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Chronometry, Cosmograf, and Perfection: The Man Left in Space

By Brad Birzer

cosmografAs you’ve probably noticed, we’ve been having a Big Big Train-love fest for the past several days at Progarchy.  Even our criticisms (well, not mine; but I won’t point fingers) have been written out of love and respect.

Another recent release that deserves a massive amount of attention is the fourth cd by Robin Armstrong, writing under the name, Cosmograf.  Yes, it deserves a MASSIVE (Ok, I’m yelling at you, fair reader; it’s not personal, I promise!) amount of attention.  Massive.

Following Cosmograf’s history, it comes across far more as a project than a band.  I’m not sure Robin would put it this way, but this is how it strikes me.  Each album has been a concept with a variety of guest musicians.  For this current album, The Man Left in Space, Robin has chosen the best of the best: Greg Spawton (who wouldn’t love this guy), Nick d’Virgilio (giving Peart a run for his money since 1990!), Matt Stevens (a young guy already inducted in the Anglo-Saxon pantheon of guitar gods), and other brilliant folks such as Dave Meros (ye, of the Beard!), Luke Machin, and Steve Dunn.  Robin knows how to get the absolute best, and he knows how to bring the best out of his guests.  Then, add the additional production of the ultimate audiophile of our time, Rob Aubrey.  Can it really get much better than this?  Not really.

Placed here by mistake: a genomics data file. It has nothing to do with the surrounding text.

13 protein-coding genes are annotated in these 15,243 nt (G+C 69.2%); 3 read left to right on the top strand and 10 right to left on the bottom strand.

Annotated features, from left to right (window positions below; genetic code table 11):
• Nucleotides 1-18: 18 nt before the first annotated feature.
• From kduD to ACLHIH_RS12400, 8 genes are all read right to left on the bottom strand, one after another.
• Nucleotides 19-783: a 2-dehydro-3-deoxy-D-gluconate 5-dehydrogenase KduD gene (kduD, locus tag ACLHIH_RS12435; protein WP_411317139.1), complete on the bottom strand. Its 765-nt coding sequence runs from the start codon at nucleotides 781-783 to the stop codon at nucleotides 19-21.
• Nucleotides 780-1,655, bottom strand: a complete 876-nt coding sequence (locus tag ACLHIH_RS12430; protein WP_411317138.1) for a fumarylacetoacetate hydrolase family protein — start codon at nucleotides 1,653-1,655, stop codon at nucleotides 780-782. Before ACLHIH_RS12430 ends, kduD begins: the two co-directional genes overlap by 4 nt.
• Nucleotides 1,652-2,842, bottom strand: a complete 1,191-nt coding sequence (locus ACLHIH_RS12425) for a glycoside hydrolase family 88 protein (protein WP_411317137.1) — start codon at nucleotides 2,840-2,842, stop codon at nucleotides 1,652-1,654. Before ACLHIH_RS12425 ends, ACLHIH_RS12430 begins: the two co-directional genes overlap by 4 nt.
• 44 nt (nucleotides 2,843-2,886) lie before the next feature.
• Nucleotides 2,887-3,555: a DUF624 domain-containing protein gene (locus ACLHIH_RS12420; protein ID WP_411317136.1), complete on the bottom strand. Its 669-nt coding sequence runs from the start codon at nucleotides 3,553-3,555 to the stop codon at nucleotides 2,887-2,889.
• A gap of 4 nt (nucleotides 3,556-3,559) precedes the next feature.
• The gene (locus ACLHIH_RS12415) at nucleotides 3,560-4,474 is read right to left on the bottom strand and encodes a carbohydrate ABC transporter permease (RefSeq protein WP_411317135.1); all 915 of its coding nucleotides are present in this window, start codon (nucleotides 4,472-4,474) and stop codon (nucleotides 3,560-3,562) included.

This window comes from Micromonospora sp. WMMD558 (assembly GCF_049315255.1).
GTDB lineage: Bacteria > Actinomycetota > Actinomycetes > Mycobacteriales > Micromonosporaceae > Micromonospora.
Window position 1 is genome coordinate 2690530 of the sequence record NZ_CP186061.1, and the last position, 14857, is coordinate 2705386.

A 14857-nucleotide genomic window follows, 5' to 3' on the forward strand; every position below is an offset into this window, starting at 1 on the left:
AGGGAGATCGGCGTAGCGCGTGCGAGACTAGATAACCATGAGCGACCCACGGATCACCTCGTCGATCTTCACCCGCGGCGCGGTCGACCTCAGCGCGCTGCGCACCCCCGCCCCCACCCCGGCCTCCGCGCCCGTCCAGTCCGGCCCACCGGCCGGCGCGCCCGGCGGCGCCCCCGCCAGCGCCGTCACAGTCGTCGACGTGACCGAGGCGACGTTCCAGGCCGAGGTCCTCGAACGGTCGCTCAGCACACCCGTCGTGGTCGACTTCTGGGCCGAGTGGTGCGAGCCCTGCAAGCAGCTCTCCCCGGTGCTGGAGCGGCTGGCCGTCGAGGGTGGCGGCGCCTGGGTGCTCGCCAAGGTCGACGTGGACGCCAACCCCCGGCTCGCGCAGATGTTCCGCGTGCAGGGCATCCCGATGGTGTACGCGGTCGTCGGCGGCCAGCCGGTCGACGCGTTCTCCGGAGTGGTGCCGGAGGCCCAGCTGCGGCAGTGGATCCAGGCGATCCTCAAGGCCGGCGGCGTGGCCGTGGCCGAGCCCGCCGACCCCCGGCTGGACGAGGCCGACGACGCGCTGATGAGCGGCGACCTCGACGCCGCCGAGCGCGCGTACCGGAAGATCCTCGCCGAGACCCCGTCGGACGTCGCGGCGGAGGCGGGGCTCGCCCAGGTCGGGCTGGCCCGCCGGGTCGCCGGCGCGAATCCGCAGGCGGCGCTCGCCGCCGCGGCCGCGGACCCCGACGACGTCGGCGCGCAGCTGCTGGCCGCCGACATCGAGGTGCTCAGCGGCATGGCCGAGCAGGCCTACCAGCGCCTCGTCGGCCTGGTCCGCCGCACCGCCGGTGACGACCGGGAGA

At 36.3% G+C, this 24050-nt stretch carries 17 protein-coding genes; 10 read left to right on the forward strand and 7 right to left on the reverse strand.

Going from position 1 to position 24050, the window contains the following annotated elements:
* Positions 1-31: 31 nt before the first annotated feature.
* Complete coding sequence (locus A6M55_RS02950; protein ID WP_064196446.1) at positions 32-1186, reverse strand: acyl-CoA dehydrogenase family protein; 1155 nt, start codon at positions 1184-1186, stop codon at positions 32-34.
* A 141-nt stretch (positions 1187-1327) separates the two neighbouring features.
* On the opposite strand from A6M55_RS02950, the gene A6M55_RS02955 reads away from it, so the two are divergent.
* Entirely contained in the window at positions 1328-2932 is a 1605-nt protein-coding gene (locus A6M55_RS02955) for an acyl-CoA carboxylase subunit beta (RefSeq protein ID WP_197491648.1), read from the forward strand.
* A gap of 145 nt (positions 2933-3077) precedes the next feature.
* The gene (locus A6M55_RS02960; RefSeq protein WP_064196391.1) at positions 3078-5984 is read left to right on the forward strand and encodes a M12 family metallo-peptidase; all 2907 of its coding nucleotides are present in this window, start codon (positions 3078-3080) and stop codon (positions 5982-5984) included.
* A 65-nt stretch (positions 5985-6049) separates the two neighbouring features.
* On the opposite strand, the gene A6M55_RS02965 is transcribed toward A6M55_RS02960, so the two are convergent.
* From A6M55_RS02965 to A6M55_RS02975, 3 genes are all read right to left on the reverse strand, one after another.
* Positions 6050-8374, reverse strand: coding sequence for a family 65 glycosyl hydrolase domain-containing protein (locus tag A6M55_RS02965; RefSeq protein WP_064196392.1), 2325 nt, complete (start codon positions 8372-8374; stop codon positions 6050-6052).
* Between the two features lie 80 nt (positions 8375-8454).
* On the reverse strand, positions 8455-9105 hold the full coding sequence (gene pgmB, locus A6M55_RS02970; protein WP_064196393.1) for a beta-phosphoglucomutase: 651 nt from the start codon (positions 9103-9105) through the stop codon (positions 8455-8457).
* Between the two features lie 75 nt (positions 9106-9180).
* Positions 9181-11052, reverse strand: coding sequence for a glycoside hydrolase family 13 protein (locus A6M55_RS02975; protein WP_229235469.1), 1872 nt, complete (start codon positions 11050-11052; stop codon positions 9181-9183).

By profession, Robin is a master of all things time-related.  He’s a watch dealer and a watch repairman.  I find this so very appropriate.  What better thing for a musician and composer to be than to be a master Chronometer (I have no idea if this is the proper term, but I like the sound of it).  Chronometrician?  Ok, I’m floundering here, but I assume you get the point.  Precision, mystery, time, eternity, space, place, humanity. . .  Robin Armstrong. Read the rest of this entry

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